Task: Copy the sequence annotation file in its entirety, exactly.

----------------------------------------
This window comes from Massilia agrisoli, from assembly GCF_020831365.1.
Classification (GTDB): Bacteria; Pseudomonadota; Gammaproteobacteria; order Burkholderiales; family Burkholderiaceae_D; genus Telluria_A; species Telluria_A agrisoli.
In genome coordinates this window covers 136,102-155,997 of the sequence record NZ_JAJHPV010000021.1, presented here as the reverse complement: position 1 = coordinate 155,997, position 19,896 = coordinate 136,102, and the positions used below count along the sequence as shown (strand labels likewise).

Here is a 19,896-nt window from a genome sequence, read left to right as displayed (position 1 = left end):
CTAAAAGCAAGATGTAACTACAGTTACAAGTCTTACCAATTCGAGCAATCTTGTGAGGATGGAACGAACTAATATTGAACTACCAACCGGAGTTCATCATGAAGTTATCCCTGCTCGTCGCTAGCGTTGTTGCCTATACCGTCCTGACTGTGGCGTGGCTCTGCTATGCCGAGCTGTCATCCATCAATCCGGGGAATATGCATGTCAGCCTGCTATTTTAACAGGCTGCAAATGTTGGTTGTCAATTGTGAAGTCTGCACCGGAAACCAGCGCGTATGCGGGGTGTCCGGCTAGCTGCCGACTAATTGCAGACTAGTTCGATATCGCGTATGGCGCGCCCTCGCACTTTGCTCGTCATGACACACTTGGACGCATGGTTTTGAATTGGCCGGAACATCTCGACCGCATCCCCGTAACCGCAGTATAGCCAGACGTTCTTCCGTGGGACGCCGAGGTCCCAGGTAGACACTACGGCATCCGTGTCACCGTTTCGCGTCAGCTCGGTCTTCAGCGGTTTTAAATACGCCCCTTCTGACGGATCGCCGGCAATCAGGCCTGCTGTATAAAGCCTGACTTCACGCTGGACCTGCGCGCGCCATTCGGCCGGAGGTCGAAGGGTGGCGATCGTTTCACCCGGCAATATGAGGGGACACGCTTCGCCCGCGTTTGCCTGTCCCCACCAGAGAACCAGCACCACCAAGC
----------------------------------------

This window comes from Massilia agrisoli, from assembly GCF_020831365.1.
Classification (GTDB): Bacteria; Pseudomonadota; Gammaproteobacteria; order Burkholderiales; family Burkholderiaceae_D; genus Telluria_A; species Telluria_A agrisoli.
In genome coordinates this window covers 136,102-155,997 of the sequence record NZ_JAJHPV010000021.1, presented here as the reverse complement: position 1 = coordinate 155,997, position 19,896 = coordinate 136,102, and the positions used below count along the sequence as shown (strand labels likewise).

Here is a 19,896-nt window from a genome sequence, read left to right as displayed (position 1 = left end):
CTAAAAGCAAGATGTAACTACAGTTACAAGTCTTACCAATTCGAGCAATCTTGTGAGGATGGAACGAACTAATATTGAACTACCAACCGGAGTTCATCATGAAGTTATCCCTGCTCGTCGCTAGCGTTGTTGCCTATACCGTCCTGACTGTGGCGTGGCTCTGCTATGCCGAGCTGTCATCCATCAATCCGGGGAATATGCATGTCAGCCTGCTATTTTAACAGGCTGCAAATGTTGGTTGTCAATTGTGAAGTCTGCACCGGAAACCAGCGCGTATGCGGGGTGTCCGGCTAGCTGCCGACTAATTGCAGACTAGTTCGATATCGCGTATGGCGCGCCCTCGCACTTTGCTCGTCATGACACACTTGGACGCATGGTTTTGAATTGGCCGGAACATCTCGACCGCATCCCCGTAACCGCAGTATAGCCAGACGTTCTTCCGTGGGACGCCGAGGTCCCAGGTAGACACTACGGCATCCGTGTCACCGTTTCGCGTCAGCTCGGTCTTCAGCGGTTTTAAATACGCCCCTTCTGACGGATCGCCGGCAATCAGGCCTGCTGTATAAAGCCTGACTTCACGCTGGACCTGCGCGCGCCATTCGGCCGGAGGTCGAAGGGTGGCGATCGTTTCACCCGGCAATATGAGGGGACACGCTTCGCCCGCGTTTGCCTGTCCCCACCAGAGAACCAGCACCACCAAGC